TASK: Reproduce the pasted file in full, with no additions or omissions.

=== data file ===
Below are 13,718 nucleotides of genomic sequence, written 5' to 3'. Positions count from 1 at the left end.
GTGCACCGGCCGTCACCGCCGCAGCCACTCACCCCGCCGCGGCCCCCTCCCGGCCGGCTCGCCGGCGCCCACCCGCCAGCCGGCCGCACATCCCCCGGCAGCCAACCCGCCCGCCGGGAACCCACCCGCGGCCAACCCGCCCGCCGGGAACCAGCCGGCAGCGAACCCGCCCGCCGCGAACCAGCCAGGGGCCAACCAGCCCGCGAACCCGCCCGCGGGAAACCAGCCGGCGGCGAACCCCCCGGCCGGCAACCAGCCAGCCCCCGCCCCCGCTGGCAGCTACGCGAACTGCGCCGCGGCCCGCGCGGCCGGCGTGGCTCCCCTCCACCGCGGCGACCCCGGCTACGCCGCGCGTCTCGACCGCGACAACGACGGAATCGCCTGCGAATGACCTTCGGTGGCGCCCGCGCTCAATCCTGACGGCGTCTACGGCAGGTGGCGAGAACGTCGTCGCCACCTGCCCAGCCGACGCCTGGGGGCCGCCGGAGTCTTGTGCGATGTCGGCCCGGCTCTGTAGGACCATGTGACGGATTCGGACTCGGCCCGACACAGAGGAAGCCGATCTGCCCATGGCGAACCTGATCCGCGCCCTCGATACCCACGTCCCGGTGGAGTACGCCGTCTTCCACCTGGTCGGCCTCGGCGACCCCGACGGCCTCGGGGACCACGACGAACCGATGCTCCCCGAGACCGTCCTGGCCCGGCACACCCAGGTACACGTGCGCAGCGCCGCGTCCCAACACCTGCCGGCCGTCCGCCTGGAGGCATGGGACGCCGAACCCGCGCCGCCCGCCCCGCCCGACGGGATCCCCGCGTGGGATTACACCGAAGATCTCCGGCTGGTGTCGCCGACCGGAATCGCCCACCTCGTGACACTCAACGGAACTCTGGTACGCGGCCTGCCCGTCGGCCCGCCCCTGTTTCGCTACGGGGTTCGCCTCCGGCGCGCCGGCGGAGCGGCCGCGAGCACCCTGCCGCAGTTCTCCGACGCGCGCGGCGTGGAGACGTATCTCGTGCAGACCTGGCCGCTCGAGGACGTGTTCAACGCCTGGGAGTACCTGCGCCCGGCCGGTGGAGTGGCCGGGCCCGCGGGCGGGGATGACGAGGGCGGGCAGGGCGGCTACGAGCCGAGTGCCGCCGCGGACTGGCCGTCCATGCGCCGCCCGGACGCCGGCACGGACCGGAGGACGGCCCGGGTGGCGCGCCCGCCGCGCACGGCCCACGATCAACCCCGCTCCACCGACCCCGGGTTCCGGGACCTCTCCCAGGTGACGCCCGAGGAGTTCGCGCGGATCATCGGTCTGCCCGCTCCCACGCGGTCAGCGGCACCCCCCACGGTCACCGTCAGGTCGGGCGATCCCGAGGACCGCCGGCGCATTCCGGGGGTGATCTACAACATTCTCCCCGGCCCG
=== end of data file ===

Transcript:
Below are 13,718 nucleotides of genomic sequence, written 5' to 3'. Positions count from 1 at the left end.
GTGCACCGGCCGTCACCGCCGCAGCCACTCACCCCGCCGCGGCCCCCTCCCGGCCGGCTCGCCGGCGCCCACCCGCCAGCCGGCCGCACATCCCCCGGCAGCCAACCCGCCCGCCGGGAACCCACCCGCGGCCAACCCGCCCGCCGGGAACCAGCCGGCAGCGAACCCGCCCGCCGCGAACCAGCCAGGGGCCAACCAGCCCGCGAACCCGCCCGCGGGAAACCAGCCGGCGGCGAACCCCCCGGCCGGCAACCAGCCAGCCCCCGCCCCCGCTGGCAGCTACGCGAACTGCGCCGCGGCCCGCGCGGCCGGCGTGGCTCCCCTCCACCGCGGCGACCCCGGCTACGCCGCGCGTCTCGACCGCGACAACGACGGAATCGCCTGCGAATGACCTTCGGTGGCGCCCGCGCTCAATCCTGACGGCGTCTACGGCAGGTGGCGAGAACGTCGTCGCCACCTGCCCAGCCGACGCCTGGGGGCCGCCGGAGTCTTGTGCGATGTCGGCCCGGCTCTGTAGGACCATGTGACGGATTCGGACTCGGCCCGACACAGAGGAAGCCGATCTGCCCATGGCGAACCTGATCCGCGCCCTCGATACCCACGTCCCGGTGGAGTACGCCGTCTTCCACCTGGTCGGCCTCGGCGACCCCGACGGCCTCGGGGACCACGACGAACCGATGCTCCCCGAGACCGTCCTGGCCCGGCACACCCAGGTACACGTGCGCAGCGCCGCGTCCCAACACCTGCCGGCCGTCCGCCTGGAGGCATGGGACGCCGAACCCGCGCCGCCCGCCCCGCCCGACGGGATCCCCGCGTGGGATTACACCGAAGATCTCCGGCTGGTGTCGCCGACCGGAATCGCCCACCTCGTGACACTCAACGGAACTCTGGTACGCGGCCTGCCCGTCGGCCCGCCCCTGTTTCGCTACGGGGTTCGCCTCCGGCGCGCCGGCGGAGCGGCCGCGAGCACCCTGCCGCAGTTCTCCGACGCGCGCGGCGTGGAGACGTATCTCGTGCAGACCTGGCCGCTCGAGGACGTGTTCAACGCCTGGGAGTACCTGCGCCCGGCCGGTGGAGTGGCCGGGCCCGCGGGCGGGGATGACGAGGGCGGGCAGGGCGGCTACGAGCCGAGTGCCGCCGCGGACTGGCCGTCCATGCGCCGCCCGGACGCCGGCACGGACCGGAGGACGGCCCGGGTGGCGCGCCCGCCGCGCACGGCCCACGATCAACCCCGCTCCACCGACCCCGGGTTCCGGGACCTCTCCCAGGTGACGCCCGAGGAGTTCGCGCGGATCATCGGTCTGCCCGCTCCCACGCGGTCAGCGGCACCCCCCACGGTCACCGTCAGGTCGGGCGATCCCGAGGACCGCCGGCGCATTCCGGGGGTGATCTACAACATTCTCCCCGGCCCG